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GS RAJAN. Composer-Flautist GS RAJAN


Carnatic Flute : an article by GS RAJAN

The flute is perhaps the most endearing of all instruments. From Lord Krishna with his hypnotic tunes to the rustic semi-literate piper whiling away his free time, to the flute seller in Connaught Place whose plaintive reproductions of romantic film hits attract children, curious tourists and the occasional buyer, players of this most simple of all instruments have always had a meditative aura about them. The heat and dust of everyday life does not seem to touch them, and the notes they produce seem to be simply the unadorned language of their souls. No wonder any and every flautist can command a swooning audience.

The Indian flute is a simple bamboo cylinder. Unlike its counterpart in the West, which has evolved into a sophisticated metal instrument with finger keys to control the notes, the Indian flute has hardly changed from the days when the cowherd Krishna, or even his ancestors before him, used it as a sweet pastime in the fields. The music and techniques of playing have however evolved over the centuries, and in Carnatic music, two distinct schools have emerged.

In the recent past, the one flautist who swept listeners off their feet was the legendary Mali, or TR Mahalingam. Any rasika worth his or her salt quotes his name with reverence. But much before this musical genius left his indelible stamp on flute playing, it was the contribution of a young blind boy of Kumbhakonam that led to the introduction of the lowly bamboo flute into the realms of pure classical Carnatic music, back in the nineteenth century.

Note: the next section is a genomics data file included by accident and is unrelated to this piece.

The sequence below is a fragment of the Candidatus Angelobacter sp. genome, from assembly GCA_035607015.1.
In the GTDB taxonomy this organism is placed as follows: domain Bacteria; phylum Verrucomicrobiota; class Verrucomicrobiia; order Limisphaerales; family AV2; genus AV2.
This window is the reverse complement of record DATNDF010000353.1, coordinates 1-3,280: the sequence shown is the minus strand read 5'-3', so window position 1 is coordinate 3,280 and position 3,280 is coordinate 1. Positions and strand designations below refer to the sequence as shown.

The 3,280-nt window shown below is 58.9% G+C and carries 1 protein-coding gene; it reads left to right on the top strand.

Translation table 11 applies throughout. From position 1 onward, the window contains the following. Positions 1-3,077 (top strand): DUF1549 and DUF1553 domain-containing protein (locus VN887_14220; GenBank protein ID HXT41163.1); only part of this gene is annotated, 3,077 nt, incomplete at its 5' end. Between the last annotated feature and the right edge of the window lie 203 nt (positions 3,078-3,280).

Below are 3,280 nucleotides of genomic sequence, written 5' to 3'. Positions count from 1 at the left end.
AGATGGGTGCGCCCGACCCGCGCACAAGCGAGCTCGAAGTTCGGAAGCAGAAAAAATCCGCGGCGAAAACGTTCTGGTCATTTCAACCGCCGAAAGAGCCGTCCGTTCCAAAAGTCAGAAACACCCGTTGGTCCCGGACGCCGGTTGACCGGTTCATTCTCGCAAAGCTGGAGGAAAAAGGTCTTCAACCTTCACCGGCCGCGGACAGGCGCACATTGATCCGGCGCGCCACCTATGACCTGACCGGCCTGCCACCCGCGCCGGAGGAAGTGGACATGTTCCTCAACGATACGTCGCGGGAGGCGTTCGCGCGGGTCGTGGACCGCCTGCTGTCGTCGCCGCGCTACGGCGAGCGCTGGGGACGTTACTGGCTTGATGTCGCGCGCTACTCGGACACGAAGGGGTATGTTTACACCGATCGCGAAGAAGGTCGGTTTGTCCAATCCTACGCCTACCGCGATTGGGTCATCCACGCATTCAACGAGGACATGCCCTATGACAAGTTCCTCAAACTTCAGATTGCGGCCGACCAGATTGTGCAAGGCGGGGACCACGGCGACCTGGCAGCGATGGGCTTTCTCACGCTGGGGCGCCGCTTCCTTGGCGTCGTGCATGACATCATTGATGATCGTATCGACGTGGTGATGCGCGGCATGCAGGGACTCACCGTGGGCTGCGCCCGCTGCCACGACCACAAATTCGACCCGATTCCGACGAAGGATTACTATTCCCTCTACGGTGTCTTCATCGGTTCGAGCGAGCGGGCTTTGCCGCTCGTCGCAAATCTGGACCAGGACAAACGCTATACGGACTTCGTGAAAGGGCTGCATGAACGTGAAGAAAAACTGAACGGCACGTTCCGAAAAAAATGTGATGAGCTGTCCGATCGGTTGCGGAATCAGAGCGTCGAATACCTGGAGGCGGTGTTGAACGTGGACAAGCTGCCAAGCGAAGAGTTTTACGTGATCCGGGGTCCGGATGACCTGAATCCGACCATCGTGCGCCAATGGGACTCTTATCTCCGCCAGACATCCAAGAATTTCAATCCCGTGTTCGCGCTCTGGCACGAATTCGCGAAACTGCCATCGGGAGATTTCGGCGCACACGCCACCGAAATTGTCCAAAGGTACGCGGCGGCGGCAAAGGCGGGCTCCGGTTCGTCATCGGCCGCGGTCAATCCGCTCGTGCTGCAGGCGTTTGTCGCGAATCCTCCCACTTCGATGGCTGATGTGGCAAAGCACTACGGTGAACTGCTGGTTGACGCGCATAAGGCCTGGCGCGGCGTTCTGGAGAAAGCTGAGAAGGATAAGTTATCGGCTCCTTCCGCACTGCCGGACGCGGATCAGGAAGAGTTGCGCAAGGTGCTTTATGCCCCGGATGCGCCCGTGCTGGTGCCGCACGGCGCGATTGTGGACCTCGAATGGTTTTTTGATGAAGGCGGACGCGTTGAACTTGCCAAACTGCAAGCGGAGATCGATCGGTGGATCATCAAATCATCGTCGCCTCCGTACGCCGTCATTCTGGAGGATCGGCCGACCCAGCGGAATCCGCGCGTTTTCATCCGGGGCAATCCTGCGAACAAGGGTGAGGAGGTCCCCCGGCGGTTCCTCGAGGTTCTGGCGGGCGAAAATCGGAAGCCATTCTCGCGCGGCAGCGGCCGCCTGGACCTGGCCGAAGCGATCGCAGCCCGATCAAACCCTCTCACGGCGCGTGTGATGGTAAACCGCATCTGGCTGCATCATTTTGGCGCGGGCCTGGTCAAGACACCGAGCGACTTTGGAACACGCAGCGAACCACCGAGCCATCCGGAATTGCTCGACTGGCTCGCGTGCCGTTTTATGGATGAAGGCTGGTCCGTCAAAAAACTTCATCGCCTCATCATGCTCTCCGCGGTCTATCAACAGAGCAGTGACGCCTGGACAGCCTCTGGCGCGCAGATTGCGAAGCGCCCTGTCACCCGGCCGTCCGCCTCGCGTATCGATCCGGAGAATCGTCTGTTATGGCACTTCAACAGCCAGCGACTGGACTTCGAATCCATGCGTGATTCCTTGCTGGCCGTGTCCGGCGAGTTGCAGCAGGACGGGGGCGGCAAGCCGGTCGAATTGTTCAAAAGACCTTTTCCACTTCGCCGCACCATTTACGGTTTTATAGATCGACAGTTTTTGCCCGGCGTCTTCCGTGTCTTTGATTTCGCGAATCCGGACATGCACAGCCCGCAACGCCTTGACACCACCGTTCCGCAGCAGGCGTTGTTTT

Sarabha Sastri was born in 1872 in Kumbhakonam in present-day Tamil Nadu. His misfortune of being blinded in childhood could do nothing to blunt his musical genius. Experimenting with the flute, he evolved a fingering technique by which he could produce the entire range of Indian ragas on it.

The fingering technique invented by Sarabha Shastri was highly scientific, and accurate as a keyboard. Even the minute oscillations required for the intricate gamakas of Carnatic music were covered by this fingering system. In graduating from playing only simple tunes to the capacity for producing full fledged kritis complete with the nuances of every raga, the flute came on par with the veena as a concert instrument. Sarabha Shastri, like many a great genius, lived a short life. After his death at the age of 32, his work was carried on by his most celebrated disciple, Palladam Sanjeeva Rao, who perfected and elaborated the fingering system and popularized the flute as a solo concert instrument. Palladam Sanjeeva Rao was the unrivalled king of the Carnatic flute for six decades.

Palladam Sanjeeva Rao (sitting-left) & H Ramachandra Shastri (Standing)Towards the end of Sanjeeva Raoís career, the flute wizard Mali blew mesmerizing winds of change into the flute playing technique. A parallel baani thus emerged, but Maliís style was definitely more popular, since he brought the flute closer to the human voice, while Sarabha Shastriís keyboard like technique was of a staccatto variety.